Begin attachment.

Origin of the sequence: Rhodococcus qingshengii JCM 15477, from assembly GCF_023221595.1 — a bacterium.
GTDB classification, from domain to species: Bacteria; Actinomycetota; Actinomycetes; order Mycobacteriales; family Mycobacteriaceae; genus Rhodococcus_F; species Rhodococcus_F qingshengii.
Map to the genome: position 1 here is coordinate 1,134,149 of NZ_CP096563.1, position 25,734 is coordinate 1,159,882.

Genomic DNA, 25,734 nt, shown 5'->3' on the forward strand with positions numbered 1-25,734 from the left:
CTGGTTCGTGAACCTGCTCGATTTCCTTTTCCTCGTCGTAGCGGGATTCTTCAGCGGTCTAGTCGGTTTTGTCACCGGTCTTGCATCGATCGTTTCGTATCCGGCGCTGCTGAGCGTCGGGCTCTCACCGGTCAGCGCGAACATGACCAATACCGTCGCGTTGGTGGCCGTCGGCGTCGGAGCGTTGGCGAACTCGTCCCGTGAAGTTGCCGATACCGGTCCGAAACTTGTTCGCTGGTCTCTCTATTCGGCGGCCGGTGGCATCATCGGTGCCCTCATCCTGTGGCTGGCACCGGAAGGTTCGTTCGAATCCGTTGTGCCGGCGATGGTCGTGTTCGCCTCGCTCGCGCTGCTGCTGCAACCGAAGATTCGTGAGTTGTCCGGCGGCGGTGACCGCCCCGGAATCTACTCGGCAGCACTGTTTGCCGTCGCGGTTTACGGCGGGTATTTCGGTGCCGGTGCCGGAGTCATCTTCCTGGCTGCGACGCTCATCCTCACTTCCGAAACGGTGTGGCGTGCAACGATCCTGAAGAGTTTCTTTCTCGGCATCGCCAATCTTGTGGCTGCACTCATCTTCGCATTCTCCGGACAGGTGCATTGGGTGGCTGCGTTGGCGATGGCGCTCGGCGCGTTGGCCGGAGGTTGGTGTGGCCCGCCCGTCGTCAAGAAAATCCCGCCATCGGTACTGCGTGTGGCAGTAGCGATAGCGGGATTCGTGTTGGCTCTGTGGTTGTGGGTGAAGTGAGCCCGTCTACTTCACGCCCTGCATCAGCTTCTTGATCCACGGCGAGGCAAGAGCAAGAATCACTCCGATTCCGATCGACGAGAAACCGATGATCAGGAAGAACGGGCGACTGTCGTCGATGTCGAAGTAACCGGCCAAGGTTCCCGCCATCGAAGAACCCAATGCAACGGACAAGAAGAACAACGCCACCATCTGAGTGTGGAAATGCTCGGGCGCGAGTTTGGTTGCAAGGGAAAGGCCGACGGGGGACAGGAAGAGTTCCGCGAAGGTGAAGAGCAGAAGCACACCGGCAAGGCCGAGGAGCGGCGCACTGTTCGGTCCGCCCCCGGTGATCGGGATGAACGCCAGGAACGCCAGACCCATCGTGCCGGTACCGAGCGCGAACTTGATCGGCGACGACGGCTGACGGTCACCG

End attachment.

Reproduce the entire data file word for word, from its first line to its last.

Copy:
Origin of the sequence: Rhodococcus qingshengii JCM 15477, from assembly GCF_023221595.1 — a bacterium.
GTDB classification, from domain to species: Bacteria; Actinomycetota; Actinomycetes; order Mycobacteriales; family Mycobacteriaceae; genus Rhodococcus_F; species Rhodococcus_F qingshengii.
Map to the genome: position 1 here is coordinate 1,134,149 of NZ_CP096563.1, position 25,734 is coordinate 1,159,882.

Genomic DNA, 25,734 nt, shown 5'->3' on the forward strand with positions numbered 1-25,734 from the left:
CTGGTTCGTGAACCTGCTCGATTTCCTTTTCCTCGTCGTAGCGGGATTCTTCAGCGGTCTAGTCGGTTTTGTCACCGGTCTTGCATCGATCGTTTCGTATCCGGCGCTGCTGAGCGTCGGGCTCTCACCGGTCAGCGCGAACATGACCAATACCGTCGCGTTGGTGGCCGTCGGCGTCGGAGCGTTGGCGAACTCGTCCCGTGAAGTTGCCGATACCGGTCCGAAACTTGTTCGCTGGTCTCTCTATTCGGCGGCCGGTGGCATCATCGGTGCCCTCATCCTGTGGCTGGCACCGGAAGGTTCGTTCGAATCCGTTGTGCCGGCGATGGTCGTGTTCGCCTCGCTCGCGCTGCTGCTGCAACCGAAGATTCGTGAGTTGTCCGGCGGCGGTGACCGCCCCGGAATCTACTCGGCAGCACTGTTTGCCGTCGCGGTTTACGGCGGGTATTTCGGTGCCGGTGCCGGAGTCATCTTCCTGGCTGCGACGCTCATCCTCACTTCCGAAACGGTGTGGCGTGCAACGATCCTGAAGAGTTTCTTTCTCGGCATCGCCAATCTTGTGGCTGCACTCATCTTCGCATTCTCCGGACAGGTGCATTGGGTGGCTGCGTTGGCGATGGCGCTCGGCGCGTTGGCCGGAGGTTGGTGTGGCCCGCCCGTCGTCAAGAAAATCCCGCCATCGGTACTGCGTGTGGCAGTAGCGATAGCGGGATTCGTGTTGGCTCTGTGGTTGTGGGTGAAGTGAGCCCGTCTACTTCACGCCCTGCATCAGCTTCTTGATCCACGGCGAGGCAAGAGCAAGAATCACTCCGATTCCGATCGACGAGAAACCGATGATCAGGAAGAACGGGCGACTGTCGTCGATGTCGAAGTAACCGGCCAAGGTTCCCGCCATCGAAGAACCCAATGCAACGGACAAGAAGAACAACGCCACCATCTGAGTGTGGAAATGCTCGGGCGCGAGTTTGGTTGCAAGGGAAAGGCCGACGGGGGACAGGAAGAGTTCCGCGAAGGTGAAGAGCAGAAGCACACCGGCAAGGCCGAGGAGCGGCGCACTGTTCGGTCCGCCCCCGGTGATCGGGATGAACGCCAGGAACGCCAGACCCATCGTGCCGGTACCGAGCGCGAACTTGATCGGCGACGACGGCTGACGGTCACCG